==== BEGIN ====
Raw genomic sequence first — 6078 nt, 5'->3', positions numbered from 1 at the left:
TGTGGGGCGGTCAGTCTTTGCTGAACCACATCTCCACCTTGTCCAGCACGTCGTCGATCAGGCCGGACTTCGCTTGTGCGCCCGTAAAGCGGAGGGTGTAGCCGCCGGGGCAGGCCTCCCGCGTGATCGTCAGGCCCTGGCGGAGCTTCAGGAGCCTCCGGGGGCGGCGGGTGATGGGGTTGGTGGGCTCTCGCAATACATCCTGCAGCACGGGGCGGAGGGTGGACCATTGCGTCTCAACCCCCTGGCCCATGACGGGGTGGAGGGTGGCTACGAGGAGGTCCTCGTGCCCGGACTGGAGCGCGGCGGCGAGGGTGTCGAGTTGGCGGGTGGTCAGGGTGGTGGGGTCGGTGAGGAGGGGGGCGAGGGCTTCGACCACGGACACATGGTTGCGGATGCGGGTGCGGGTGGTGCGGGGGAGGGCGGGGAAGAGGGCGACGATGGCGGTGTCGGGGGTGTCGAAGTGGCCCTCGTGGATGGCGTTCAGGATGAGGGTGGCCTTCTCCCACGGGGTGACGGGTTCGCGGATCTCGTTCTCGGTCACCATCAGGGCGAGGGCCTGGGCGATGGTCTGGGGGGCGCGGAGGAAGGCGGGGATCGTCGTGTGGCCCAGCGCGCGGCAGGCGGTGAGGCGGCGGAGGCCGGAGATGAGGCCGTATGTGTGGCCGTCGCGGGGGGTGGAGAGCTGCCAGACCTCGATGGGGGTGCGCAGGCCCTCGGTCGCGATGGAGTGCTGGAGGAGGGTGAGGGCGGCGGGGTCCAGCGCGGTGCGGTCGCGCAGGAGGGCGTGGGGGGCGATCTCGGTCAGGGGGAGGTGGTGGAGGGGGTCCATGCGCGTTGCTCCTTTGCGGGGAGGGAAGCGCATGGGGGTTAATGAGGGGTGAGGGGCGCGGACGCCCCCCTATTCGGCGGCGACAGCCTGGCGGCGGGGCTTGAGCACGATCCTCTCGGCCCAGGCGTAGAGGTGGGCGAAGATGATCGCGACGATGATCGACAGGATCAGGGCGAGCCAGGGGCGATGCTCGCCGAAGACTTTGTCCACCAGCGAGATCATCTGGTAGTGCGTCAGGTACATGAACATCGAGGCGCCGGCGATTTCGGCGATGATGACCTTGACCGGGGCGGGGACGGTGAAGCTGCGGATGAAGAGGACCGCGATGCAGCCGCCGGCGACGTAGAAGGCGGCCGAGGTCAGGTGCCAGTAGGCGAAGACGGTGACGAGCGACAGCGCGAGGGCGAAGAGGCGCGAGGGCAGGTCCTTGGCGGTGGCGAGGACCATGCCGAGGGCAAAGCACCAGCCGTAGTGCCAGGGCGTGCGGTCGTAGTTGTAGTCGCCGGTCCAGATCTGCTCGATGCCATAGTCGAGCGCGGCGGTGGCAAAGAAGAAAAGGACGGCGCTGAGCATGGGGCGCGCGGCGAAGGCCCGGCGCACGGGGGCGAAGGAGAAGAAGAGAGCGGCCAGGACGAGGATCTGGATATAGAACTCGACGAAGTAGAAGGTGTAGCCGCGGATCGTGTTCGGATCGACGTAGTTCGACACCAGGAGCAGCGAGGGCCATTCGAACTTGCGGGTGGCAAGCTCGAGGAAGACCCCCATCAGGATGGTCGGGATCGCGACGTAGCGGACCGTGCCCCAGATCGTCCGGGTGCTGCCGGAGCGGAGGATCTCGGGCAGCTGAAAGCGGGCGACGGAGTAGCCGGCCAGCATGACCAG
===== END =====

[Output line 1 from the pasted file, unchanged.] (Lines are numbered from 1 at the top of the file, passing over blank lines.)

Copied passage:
Raw genomic sequence first — 6078 nt, 5'->3', positions numbered from 1 at the left: